Theoretical calculation of the holding time required for pasteurization at 72°C
Let’s assume that you were designing a HTST pasteurization process for milk for the first time. How might you design the process given that you were using 72°C as the holding temperature?
Knowing the requirement for a minimum of a 5 fold log reduction of all pathogens, the minimum process time is determined by multiplying the number of decimal reductions required by the D72°C value of the most heat resistant pathogen. Analysis of the data in Table 1 indicates that L. monocytogenes is more heat resistant than C. burnetii so using L. monocytogenes as the indicator, then the minimum holding time would be 5 x 2.99 = 14.5 seconds.
Theoretical determination of the number of log reductions of the potential pathogen Mycobacterium avium subsp. paratuberculosis following HTST pasteurization of milk at 72°C for 15 seconds
Unlike the situation with Clostridium botulinum and F0 calculations, there is no one scientifically-validated reference D72°C or Z-value value for MAP for use in modelling the destruction of MAP during milk pasteurization. Following a review by the UK Food Standards Agency, values of D 72°C for MAP of 12 to 14 seconds have been widely cited within the industry (Food Standards Agency, 2002). However, even the 14-second value is low compared with data for a strain, ATCC 19698, which had a D 71°C of 16.5 seconds (Sung and Collins, 1998). Taking 15 seconds as a conservative estimate of the D 72°C for MAP, then the holding time at 72°C to obtain a 5-log reduction would be 5 x 15 = 75 seconds. This is unrealistic.
With a D 72°C of 15 seconds, no reduction in viable numbers would be expected following conventional pasteurization for 15 seconds and there would be a minimal reduction after 25 seconds:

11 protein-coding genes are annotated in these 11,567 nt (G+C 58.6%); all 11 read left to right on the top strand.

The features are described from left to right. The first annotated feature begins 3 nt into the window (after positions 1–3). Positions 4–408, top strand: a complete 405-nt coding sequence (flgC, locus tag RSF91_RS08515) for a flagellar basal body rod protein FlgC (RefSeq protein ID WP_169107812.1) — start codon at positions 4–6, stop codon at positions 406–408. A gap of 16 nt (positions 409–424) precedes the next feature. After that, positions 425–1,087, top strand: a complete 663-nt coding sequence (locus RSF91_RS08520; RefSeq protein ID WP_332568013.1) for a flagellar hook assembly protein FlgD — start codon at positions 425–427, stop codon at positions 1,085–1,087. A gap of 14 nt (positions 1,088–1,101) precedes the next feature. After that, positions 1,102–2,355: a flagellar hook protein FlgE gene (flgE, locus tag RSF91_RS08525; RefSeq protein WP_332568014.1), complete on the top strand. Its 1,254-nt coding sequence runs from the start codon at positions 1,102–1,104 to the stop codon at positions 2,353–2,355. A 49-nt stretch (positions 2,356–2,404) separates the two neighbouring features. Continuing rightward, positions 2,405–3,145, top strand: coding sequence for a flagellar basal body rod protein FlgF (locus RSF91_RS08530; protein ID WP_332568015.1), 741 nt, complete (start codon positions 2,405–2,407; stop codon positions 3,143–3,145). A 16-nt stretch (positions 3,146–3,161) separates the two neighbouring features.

25 = 1.7, so less than 2 log reductions.
Note many milk processors in Ireland and the UK are voluntarily using significantly higher time / temperature combinations to combat the potential threat from MAP.
We will next calculate the number of MAP predicted in pasteurized milk following heat treatment. There is no consensus concerning the concentration of MAP in raw milk. Lynch et al. (2007) reported < 1 CFU/mL in milk from clinically infected herds. Grant et al. (1999) have indicated that the concentration of MAP in raw milk could be as high as 104 CFU/mL due to faecal contamination. Sung and Collins (1998) have suggested that a MAP concentration of 106 CFU/mL should be used when modelling MAP destruction for safety reasons.
Lets assume a concentration of MAP of 104 CFU/mL in raw milk. We will calculate the concentration of viable MAP following pasteurization at 72°C for 25 seconds. To do this we will assume a D72°C of 15 seconds.
The number of microbial survivors, N2, following the heat treatment of a microbial population, N1, at a defined temperature for a particular time, T, can be calculated using equation 2 providing the decimal reduction time of the organism, D, is known. While D is usually expressed in minutes or seconds it must be expressed in the same time units as T.
Equation 2. T = D (log N1- log N2); Stumbo (1973).
Equation 2, can be rewritten to give N2, the number of survivors, as shown in equation 3.
Equation 3. log N2=logN1 - t/D
N2 is obtained by finding the antilog of log N2. This calculation can be performed using the free calculator at https://www.dairyscience.info/map/test-d.asp .
This calculation indicates that 2.15 × 102 CFU/mL of MAP from a population of 104 CFU/mL would survive a heat treatment of 25 seconds at 72 °C.